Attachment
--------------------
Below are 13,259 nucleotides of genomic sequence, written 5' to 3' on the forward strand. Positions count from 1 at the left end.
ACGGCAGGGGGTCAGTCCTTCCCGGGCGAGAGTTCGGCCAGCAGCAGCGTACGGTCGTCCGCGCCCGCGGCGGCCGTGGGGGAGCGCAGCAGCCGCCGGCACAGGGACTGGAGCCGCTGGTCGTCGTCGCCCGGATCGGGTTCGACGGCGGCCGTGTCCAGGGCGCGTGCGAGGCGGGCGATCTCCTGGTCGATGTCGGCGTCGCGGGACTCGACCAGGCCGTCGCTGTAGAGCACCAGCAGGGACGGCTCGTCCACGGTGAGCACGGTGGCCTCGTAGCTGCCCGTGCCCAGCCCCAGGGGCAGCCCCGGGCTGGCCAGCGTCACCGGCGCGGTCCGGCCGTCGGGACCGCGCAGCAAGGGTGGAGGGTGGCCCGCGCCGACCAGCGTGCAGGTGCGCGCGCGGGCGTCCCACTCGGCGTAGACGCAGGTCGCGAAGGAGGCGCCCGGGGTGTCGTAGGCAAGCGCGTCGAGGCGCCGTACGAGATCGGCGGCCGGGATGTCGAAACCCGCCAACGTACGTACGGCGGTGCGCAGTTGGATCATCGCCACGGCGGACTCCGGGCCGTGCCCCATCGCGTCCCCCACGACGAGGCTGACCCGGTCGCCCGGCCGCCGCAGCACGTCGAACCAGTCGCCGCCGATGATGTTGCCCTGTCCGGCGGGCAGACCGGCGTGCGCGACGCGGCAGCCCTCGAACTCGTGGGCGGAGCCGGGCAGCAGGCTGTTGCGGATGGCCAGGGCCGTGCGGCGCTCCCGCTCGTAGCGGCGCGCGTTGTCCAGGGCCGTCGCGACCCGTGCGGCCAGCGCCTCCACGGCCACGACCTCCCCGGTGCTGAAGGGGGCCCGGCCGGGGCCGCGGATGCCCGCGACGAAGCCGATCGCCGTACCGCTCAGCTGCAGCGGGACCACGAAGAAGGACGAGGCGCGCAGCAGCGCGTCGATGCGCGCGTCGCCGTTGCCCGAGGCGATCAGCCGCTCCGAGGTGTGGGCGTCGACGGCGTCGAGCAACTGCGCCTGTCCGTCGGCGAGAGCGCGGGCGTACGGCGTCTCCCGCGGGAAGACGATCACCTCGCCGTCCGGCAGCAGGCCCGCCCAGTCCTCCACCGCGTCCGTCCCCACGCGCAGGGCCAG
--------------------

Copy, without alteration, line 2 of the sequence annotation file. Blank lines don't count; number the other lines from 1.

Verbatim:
ACGGCAGGGGGTCAGTCCTTCCCGGGCGAGAGTTCGGCCAGCAGCAGCGTACGGTCGTCCGCGCCCGCGGCGGCCGTGGGGGAGCGCAGCAGCCGCCGGCACAGGGACTGGAGCCGCTGGTCGTCGTCGCCCGGATCGGGTTCGACGGCGGCCGTGTCCAGGGCGCGTGCGAGGCGGGCGATCTCCTGGTCGATGTCGGCGTCGCGGGACTCGACCAGGCCGTCGCTGTAGAGCACCAGCAGGGACGGCTCGTCCACGGTGAGCACGGTGGCCTCGTAGCTGCCCGTGCCCAGCCCCAGGGGCAGCCCCGGGCTGGCCAGCGTCACCGGCGCGGTCCGGCCGTCGGGACCGCGCAGCAAGGGTGGAGGGTGGCCCGCGCCGACCAGCGTGCAGGTGCGCGCGCGGGCGTCCCACTCGGCGTAGACGCAGGTCGCGAAGGAGGCGCCCGGGGTGTCGTAGGCAAGCGCGTCGAGGCGCCGTACGAGATCGGCGGCCGGGATGTCGAAACCCGCCAACGTACGTACGGCGGTGCGCAGTTGGATCATCGCCACGGCGGACTCCGGGCCGTGCCCCATCGCGTCCCCCACGACGAGGCTGACCCGGTCGCCCGGCCGCCGCAGCACGTCGAACCAGTCGCCGCCGATGATGTTGCCCTGTCCGGCGGGCAGACCGGCGTGCGCGACGCGGCAGCCCTCGAACTCGTGGGCGGAGCCGGGCAGCAGGCTGTTGCGGATGGCCAGGGCCGTGCGGCGCTCCCGCTCGTAGCGGCGCGCGTTGTCCAGGGCCGTCGCGACCCGTGCGGCCAGCGCCTCCACGGCCACGACCTCCCCGGTGCTGAAGGGGGCCCGGCCGGGGCCGCGGATGCCCGCGACGAAGCCGATCGCCGTACCGCTCAGCTGCAGCGGGACCACGAAGAAGGACGAGGCGCGCAGCAGCGCGTCGATGCGCGCGTCGCCGTTGCCCGAGGCGATCAGCCGCTCCGAGGTGTGGGCGTCGACGGCGTCGAGCAACTGCGCCTGTCCGTCGGCGAGAGCGCGGGCGTACGGCGTCTCCCGCGGGAAGACGATCACCTCGCCGTCCGGCAGCAGGCCCGCCCAGTCCTCCACCGCGTCCGTCCCCACGCGCAGGGCCAG